Did you know you can borrow eBooks from your local library? If you didn’t, you’re not alone. Forbes reported in June that 58 percent of library patrons don’t know they can borrow eBooks, and only two percent have ever done it.
That’s not surprising, considering that traditional publishing houses have kept as tight a rein on their eBook sales to libraries as they have on eBook sales in general. Some of the Big Six reportedly don’t sell eBooks to libraries at all. The publishers that allow such sales insist that libraries purchase only DRM-locked books, and they limit the number of borrows for a single eBook copy. Why all the hoops? The big publishers are afraid that if library patrons find out they can borrow eBooks, it will eat into their sales – and, hence, their profits. That’s despite the fact that a large percentage of eBook borrowers are also eBook buyers. Continue reading “Check This Out – Borrow eBooks from Libraries”
The big publishing story over the last few weeks has undoubtedly been the sock-puppet scandal. First broken by the New York Times, suddenly we were drowning in stories, articles and opinions from it seemed everyone in publishing. But just as suddenly as the elephant in the room was acknowledged, so it disappeared.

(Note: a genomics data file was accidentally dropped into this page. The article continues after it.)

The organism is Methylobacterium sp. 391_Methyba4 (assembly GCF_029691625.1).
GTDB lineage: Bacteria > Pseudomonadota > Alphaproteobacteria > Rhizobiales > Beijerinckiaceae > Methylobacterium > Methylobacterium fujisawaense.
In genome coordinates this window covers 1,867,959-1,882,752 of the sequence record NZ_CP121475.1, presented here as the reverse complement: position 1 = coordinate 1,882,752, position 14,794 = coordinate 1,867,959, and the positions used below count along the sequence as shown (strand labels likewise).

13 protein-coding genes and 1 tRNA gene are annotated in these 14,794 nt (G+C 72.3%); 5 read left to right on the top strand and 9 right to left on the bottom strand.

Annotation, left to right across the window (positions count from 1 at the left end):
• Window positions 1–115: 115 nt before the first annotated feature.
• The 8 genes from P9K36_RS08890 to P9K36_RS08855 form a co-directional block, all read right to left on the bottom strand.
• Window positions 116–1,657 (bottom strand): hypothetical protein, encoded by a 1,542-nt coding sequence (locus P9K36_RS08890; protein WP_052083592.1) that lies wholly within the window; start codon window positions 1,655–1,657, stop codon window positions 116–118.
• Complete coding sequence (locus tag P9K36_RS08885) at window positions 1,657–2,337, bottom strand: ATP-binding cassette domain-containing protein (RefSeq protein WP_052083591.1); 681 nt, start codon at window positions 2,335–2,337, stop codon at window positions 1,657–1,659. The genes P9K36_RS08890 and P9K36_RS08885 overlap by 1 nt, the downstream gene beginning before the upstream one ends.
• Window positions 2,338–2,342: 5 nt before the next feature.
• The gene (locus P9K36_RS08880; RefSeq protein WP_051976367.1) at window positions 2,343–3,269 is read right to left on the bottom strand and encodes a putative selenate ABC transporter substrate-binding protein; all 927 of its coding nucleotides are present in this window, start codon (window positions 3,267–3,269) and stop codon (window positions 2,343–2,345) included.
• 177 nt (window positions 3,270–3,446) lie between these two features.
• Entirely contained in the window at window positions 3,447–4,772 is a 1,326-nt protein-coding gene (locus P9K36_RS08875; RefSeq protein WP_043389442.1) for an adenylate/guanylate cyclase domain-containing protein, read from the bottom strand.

The general outrage that a few bad apples in the Indie movement would actually pay for multiple, glowing reviews on Amazon, soon diffused when stories appeared reporting that some mainstream authors were also not averse to puffing their own work, while sticking the knife into their competitors. Likely the mainstream authors will suffer more in the short term, given their higher profile, but all this summer flurry really did was draw more attention to the intense competition on Amazon, and the shortfalls of its rating and review system. Continue reading “Indie News Beat with Chris James”